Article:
suddenlysinglewomen

Becoming the best version of yourself

Thoughts For A New Decade #3 – – –

“it’s not my job to take responsibility for others”

What “others” are we talking about here?   Guess it depends on your age, and the time of your life.

As a younger Mom, sure, I took responsibility for the actions of my two sons.  That’s a natural.  Luckily they didn’t get into too much trouble . . . that I found out about?  But now, they’re grown men, with families of their own – and certainly I feel no need to be responsible for their lives (unless of course you want to tell me how brilliant they are, or what great fathers they are – then, well maybe?)

As a young wife, I did many times feel responsible for the things we did “as a couple”, commitments made, events attended, lives impacted.    His actions were a reflection on me, and vice versa – that’s alot of pressure to take on.  As time went by, I realized, I was NOT responsible for his actions and toward the end of the marriage it was a relief to have validation from friends, family and peers that the actions he chose were not a reflection on me.

The older I get, the older we all get, we understand that we are responsible for one person here on earth – ourselves.  Want to see who you should think about when you’re making decisions?  Grab a mirror and start there.  Of course there are ancillary “re-actions” to the actions you take that will trickle down.  And when that happens?  Step up and be accountable.

Wha’dya think?

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Happy 8th Anniversary For “Suddenly Single Women”!!

Enjoy your day!  I can’t believe it’s been 8 years for the blog but you all keep me inspired Every. Single. Day!

Embrace those you love, and those who love you and just leave all the rest in the dust!

Sending you all much love and appreciation today, my happiness is a direct reflection of your support!

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Thoughts For A New Decade #2

“It’s OK to say no”

It really really is.   When I was younger and starting out in that “time of life” where I had retired from teaching and was a “stay at home” Mom, I became a volunteer.  My husband was with an accounting firm and the wives (yes, sexist but at that time there weren’t THAT many women in accounting) were encouraged, strongly, to become a force in the volunteer, charitable, non-profit world.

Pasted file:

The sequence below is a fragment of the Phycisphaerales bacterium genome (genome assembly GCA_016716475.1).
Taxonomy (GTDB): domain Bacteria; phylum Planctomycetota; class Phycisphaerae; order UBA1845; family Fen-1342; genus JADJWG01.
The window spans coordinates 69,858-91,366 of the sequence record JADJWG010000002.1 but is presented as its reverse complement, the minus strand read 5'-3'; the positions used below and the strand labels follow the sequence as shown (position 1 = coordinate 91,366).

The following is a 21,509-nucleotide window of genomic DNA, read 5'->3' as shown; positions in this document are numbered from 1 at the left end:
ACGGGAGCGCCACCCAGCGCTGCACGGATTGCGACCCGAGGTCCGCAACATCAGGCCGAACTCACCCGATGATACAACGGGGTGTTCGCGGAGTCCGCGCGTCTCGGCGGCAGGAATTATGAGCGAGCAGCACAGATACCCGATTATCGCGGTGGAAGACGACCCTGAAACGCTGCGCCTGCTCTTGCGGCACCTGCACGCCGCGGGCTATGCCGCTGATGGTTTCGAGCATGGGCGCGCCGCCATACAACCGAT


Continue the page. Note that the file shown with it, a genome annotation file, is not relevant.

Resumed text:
It’s all about client development and networking.  What better way for a member of a firm, to meet potential clients, than through the relationships the spouse has on a social level?  Throw in the “do good” work and it was a win-win.

I had a mentor (thanks CS) help me, and began to get involved.   REALLY involved.  I found that I had a certain proclivity for being able to organize events and raise money.  With a successful event, came the opportunities (and “asks”) to  become involved with even more events.  Over my really active years, I was chairing a major fundraiser event, one  per year.  My first volunteer “job” started in earnest in 1984/85.  I was ripe for the pickin’.

That soon evolved into sitting on Board of Directors, Executive Committees and Capital Campaigns of some of those same non-profits.  I enjoyed it.  I felt appreciated and needed.  During that period, my sons were growing up and seeing that it was good to give back.   They became involved in some of my activities as well, and saw the value of “giving back”.   They also learned that time management is a skill.

I had a good run, but have now really cut back to only a few groups that I am most passionate about.   I’ve passed the torch, and I’ve learned “It’s OK to say no”!  It really really is.

This even drifts down into your personal life.   If a family member asks you if you’re available and you are not, then just say no.  There’ll be other opportunities.   If a friend asks you to do something that you really don’t have to time to commit to, and you’ll really regret saying yes to, then be brave, it’s OK to say no.

It’s your life, it’s your time, and you’ve earned the right to think of your time as valuable.  35 years later, I’ve made the most amazing friendships through my volunteerism, and I’d like to think I’ve done some good.  But now I also know it’s OK to say no.

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